### Table 2. Optimal views based on model-based reconstruction.

2004

"... In PAGE 7: ... Based on an average reconstruction time of 30 seconds, this search takes about 45 hours. The results are presented in Table2 which shows the optimal views for K = {1,2,3,4,5} and the correspond- ing minimum average reconstruction errors (refer to Table 1 for exact coordinates). The standard deviation of the indi- Figure 7.... In PAGE 7: ... Figure 7 shows the errors of all combinatorial view configurations for the case K = 4, ranked in ascending order of error. Each er- ror bar represents the subjects standard deviation for that configuration (the first error bar corresponds to the optimal configuration and is the subject standard deviation listed in Table2 ). Other plots for K = 1,2,3 and 5 are quite sim- ilar in nature, all showing a well-defined minimum with the subject variation (error-bars) being lowest for the best configuration (left most) and highest for the worst (right most).... In PAGE 7: ... Using the same search strategy, we now evaluate the visual hull construc- tions obtained from the given subset of silhouette im- ages and compare them to the ground truth. Table 3 shows the optimal views for K = {2,3,4,5} and the correspond- ing error values (same format as in Table2 except that the visual hull from a single silhouette (K = 1) has no fi- nite volume and is omitted). Note that a visual hull recon- struction (especially one from few images) is not a very... In PAGE 8: ... Interestingly, the first plateau corresponding to the top group is all the sub- sets which include the profile view #10 (one of the most salient). We can see marked similarities in the opti- mal views in Table2 and Table 3. For example, both methods indicate views #3 and #10 to be the most infor- mative.... In PAGE 8: ... For example, the two most salient views (#3 and #10) correspond very closely with the established (biomet- ric) standards of 3/4 view (INS photos) and profile view ( mugshot photos). We have not yet searched for K gt; 5 mainly due to the computational costs, but it appears that reconstructions do not improve significantly beyond 4-5 views (see the best errors listed in Table2 ). One can easily incorporate additional physical and operational constraints into our framework.... ..."

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### Table 2. Optimal views based on model-based reconstruction.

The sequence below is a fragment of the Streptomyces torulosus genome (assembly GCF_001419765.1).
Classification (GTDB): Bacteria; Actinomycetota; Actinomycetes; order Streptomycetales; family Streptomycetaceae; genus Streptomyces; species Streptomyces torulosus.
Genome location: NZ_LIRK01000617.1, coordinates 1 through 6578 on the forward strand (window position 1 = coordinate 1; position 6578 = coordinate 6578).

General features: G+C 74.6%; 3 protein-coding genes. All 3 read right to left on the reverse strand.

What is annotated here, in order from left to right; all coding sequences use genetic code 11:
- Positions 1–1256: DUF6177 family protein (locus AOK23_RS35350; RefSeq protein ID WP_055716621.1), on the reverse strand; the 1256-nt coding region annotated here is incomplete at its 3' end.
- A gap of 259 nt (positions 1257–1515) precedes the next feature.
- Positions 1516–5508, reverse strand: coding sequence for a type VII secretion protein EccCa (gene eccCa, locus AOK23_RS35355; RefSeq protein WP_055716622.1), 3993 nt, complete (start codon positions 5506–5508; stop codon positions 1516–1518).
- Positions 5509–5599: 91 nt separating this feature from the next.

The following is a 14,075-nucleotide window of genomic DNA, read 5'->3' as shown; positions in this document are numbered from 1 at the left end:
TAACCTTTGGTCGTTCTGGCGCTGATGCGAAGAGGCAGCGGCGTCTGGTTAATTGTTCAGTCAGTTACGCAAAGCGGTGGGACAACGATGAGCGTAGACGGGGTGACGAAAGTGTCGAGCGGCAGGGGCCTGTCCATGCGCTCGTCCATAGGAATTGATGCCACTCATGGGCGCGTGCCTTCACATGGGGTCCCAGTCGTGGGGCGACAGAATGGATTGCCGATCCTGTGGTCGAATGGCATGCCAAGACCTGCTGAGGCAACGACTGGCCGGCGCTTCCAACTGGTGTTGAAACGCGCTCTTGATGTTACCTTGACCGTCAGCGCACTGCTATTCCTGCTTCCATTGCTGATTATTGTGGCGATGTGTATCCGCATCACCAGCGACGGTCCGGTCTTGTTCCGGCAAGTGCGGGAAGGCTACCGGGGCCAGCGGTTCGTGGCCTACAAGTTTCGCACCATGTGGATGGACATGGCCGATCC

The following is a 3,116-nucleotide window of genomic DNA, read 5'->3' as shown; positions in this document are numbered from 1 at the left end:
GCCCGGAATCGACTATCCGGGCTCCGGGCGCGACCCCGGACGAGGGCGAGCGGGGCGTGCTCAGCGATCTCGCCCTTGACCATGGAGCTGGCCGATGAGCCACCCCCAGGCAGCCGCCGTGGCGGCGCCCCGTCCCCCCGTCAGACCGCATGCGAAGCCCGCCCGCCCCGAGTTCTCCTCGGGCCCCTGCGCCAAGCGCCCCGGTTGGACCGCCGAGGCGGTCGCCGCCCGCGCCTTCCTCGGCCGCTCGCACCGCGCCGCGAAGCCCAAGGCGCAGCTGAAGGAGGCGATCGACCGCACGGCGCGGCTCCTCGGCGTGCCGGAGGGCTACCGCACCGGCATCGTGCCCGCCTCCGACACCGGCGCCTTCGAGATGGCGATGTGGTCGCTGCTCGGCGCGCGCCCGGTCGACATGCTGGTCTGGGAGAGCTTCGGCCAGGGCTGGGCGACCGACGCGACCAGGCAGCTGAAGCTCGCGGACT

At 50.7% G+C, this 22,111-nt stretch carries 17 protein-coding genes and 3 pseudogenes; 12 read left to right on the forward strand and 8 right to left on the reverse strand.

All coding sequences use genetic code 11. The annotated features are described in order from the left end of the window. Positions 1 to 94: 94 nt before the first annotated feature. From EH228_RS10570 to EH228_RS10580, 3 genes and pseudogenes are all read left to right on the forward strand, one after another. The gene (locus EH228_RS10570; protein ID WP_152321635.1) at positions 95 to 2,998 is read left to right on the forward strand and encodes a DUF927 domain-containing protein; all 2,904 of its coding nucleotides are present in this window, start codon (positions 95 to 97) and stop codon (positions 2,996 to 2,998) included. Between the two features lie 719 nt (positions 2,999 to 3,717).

2004

"... In PAGE 5: ... Based on an average reconstruction time of 30 sec- onds, this search takes about 45 hours. The results are presented in Table2 which shows the optimal views for K = {1,2,3,4,5} and the correspond- ing minimum average reconstruction errors (refer to Table 1 Figure 7. Reconstruction errors for all view con- figurations with 4 cameras (K = 4) ranked by magnitude of ensemble error.... In PAGE 5: ... Figure 7 shows the errors of all combinatorial view configurations for the case K = 4, ranked in ascending order of error. Each er- ror bar represents the subjects standard deviation for that configuration (the first error bar corresponds to the optimal configuration and is the subject standard deviation listed in Table2 ). Other plots for K = 1,2,3 and 5 are quite sim- ilar in nature, all showing a well-defined minimum with the subject variation (error-bars) being lowest for the best configuration (left most) and highest for the worst (right most).... In PAGE 5: ... Using the same search strategy, we now evaluate the visual hull constructions ob- tained from the given subset of silhouette images and com- pare them to the ground truth. Table 3 shows the optimal views for K = {2,3,4,5} and the corresponding error val- ues (same format as in Table2 except that the visual hull from a single silhouette (K = 1) has no finite volume and... In PAGE 6: ... There are a few dif- ferences but these are somewhat misleading. The best view configurations in Table2 are marked in Figure 8 with ar- rows. We note that our model-based optimal views have al- most the same errors as the best views chosen with visual hull method and are always in the first plateau or top quar- tile that includes the key profile view #10.... ..."